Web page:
Saturday, September 02, 2006

In Praise of Chaos...

This could be a sort of metaphorical portrait of my dining room table. Or my bedroom. Or my cubicle at work. So maybe I am just a clutter junky. I find myself drawn inexorably to the irregular, the unsymmetric, the disorderly, the "ugly" side of algorithmic art.

I remember corresponding with someone, perhaps Carol Walske, about chaos and fractal art and how so much of the fractal art one sees seems to attempt to eliminate the chaotic, to neaten it up, confine it to order. Like the artist is afraid of chaos.

I have been either actively or philosophically involved in fractals for almost 20 years now, and a biologist of sorts for most of my life. I have been entranced with the higher order that looks like chaos -- the "empty" field that is ecologically much more stable than the plowed and planted field next to it. It partakes of a higher order...one that is not as easily apparent to the casual observer as the straight rows planted with a single species. But the order is there, to be sensed if not completely understood.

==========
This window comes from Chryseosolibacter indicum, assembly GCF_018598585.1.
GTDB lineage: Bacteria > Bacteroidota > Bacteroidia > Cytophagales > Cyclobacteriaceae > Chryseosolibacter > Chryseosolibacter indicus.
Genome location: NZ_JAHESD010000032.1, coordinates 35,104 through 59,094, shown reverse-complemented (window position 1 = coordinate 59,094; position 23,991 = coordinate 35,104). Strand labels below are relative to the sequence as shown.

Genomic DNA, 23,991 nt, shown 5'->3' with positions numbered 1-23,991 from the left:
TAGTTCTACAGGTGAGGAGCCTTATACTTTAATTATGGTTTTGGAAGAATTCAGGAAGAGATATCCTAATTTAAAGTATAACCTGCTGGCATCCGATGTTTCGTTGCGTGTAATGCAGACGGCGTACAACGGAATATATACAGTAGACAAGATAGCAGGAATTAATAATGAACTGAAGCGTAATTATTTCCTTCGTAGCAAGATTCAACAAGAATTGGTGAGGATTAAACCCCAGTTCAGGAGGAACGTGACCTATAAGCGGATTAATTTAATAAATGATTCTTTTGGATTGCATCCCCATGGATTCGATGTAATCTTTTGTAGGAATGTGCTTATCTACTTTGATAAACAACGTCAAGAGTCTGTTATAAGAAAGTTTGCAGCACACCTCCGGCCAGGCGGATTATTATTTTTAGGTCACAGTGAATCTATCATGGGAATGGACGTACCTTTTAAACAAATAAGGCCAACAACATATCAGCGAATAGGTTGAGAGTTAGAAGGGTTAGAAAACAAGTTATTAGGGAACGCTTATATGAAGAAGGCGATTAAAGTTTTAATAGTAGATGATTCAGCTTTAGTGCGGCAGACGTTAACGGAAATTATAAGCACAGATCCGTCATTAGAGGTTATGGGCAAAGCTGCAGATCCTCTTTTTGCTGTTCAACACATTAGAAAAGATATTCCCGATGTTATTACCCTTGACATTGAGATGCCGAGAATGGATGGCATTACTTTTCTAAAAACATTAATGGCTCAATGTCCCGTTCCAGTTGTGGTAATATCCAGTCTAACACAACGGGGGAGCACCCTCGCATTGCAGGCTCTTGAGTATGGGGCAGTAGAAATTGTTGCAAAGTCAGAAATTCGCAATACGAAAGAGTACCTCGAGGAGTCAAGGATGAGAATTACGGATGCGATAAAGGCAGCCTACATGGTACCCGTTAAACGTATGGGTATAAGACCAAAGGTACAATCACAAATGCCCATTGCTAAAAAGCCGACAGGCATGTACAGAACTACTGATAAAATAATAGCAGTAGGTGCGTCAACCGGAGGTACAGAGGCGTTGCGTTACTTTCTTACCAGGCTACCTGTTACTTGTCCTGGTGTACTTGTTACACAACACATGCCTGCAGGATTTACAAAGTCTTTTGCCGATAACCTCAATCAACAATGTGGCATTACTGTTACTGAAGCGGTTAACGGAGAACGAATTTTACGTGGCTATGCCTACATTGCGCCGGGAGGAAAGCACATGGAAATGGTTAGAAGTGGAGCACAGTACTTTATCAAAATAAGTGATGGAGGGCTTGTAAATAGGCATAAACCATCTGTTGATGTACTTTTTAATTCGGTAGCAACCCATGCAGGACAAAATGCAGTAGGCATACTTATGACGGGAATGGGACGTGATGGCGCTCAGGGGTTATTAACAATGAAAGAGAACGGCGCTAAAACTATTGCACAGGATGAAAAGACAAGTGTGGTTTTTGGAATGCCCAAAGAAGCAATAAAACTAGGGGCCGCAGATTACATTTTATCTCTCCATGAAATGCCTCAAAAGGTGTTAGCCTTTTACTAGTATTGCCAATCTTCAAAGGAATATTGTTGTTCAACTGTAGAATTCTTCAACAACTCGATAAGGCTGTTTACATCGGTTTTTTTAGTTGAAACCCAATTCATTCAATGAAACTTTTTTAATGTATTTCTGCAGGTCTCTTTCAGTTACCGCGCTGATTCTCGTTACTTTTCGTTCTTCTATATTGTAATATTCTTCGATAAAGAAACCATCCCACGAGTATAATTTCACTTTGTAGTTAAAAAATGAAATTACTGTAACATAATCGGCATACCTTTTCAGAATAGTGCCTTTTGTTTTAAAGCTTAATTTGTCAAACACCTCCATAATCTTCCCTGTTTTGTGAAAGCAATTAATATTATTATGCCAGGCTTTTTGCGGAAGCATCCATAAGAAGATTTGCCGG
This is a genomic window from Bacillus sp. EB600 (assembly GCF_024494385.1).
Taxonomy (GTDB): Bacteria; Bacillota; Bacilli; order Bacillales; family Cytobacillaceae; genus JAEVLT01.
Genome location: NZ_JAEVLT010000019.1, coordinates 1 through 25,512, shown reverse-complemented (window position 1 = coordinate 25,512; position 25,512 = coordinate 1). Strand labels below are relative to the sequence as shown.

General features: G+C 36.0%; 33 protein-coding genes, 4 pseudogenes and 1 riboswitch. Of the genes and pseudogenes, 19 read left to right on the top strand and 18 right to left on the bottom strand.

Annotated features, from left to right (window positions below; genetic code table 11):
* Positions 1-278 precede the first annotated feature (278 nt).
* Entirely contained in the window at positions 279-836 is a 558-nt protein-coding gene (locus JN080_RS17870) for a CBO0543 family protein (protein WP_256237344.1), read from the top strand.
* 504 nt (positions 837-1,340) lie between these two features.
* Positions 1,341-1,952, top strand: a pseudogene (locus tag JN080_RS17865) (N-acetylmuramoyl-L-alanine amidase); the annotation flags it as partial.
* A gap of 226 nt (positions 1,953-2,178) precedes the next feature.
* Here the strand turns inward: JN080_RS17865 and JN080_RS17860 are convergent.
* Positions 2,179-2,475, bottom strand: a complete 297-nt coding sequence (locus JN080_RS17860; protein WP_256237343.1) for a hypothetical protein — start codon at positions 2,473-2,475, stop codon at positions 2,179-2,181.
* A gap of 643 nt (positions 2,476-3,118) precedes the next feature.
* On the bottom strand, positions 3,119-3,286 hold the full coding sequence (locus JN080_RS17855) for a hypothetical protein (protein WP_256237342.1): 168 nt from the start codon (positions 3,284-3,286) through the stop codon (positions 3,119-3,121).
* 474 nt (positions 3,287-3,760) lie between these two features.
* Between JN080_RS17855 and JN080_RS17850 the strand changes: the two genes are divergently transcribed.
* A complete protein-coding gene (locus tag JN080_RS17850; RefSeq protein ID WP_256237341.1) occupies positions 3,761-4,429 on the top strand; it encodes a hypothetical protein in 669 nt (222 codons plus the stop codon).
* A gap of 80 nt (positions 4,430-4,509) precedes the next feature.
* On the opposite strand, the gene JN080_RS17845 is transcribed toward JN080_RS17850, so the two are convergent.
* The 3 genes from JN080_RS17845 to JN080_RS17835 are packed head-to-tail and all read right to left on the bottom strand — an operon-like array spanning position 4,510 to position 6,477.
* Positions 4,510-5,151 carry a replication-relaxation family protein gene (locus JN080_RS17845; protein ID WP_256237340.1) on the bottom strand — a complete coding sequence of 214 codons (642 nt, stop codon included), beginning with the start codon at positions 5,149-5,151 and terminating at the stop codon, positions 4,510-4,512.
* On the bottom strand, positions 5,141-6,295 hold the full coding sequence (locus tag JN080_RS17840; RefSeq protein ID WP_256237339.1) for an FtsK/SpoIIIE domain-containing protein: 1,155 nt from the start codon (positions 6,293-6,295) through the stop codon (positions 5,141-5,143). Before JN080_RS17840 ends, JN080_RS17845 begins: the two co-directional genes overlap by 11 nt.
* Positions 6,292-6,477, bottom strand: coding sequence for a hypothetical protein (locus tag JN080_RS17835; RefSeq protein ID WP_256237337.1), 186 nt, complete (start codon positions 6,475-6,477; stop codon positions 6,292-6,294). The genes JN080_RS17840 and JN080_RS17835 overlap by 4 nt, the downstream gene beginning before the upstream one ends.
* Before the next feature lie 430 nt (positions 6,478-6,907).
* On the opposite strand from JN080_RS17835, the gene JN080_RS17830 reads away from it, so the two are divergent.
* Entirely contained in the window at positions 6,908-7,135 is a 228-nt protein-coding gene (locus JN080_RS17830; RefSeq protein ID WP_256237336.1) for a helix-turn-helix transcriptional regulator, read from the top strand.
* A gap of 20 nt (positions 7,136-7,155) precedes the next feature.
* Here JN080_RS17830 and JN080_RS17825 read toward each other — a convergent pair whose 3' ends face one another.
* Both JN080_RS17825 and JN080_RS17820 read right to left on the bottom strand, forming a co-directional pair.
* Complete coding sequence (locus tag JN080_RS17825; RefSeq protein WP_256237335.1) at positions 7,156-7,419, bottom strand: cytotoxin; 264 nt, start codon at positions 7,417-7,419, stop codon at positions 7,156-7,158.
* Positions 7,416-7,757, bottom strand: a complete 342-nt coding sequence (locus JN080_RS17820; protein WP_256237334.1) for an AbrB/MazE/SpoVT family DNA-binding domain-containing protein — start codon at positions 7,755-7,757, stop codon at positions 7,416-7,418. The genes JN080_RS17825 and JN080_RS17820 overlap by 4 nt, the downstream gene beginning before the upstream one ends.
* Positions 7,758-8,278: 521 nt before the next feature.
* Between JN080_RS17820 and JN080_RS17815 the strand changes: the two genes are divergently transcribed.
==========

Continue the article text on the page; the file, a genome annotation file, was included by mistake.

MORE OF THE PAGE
Let's hear if for chaos!

3 Comments:

Blogger John S. Meade said...

(Who penned it? who knows for sure -- was either Joe Walsh or Steve Winwood.) It was Winwood who sang it, "A fine line -- a very fine line." And even >>that<< can be taken two ways. A dividing construct of possibly asymptotic proportions or some really really >excellent< stuff, man. It's fun looking for that line, the asymptote-like one; not so much fun looking for the other one.
Speaking of which...)
Crystals are pretty good at ordering things (And I >do< know a girl named Crystal who's pretty good with Overstock.com and Amazon (She was pretty good at getting my Amaze on too-- that's a diffrent kind of chaos in order entirely -- but I digress -- hooboy do I ever!)They(crystals. the first subject)are great at tuning and they add zest to my ham sandwich. But I don't see 'em much waking me up at 0234 dark to let them outside so they can go potty.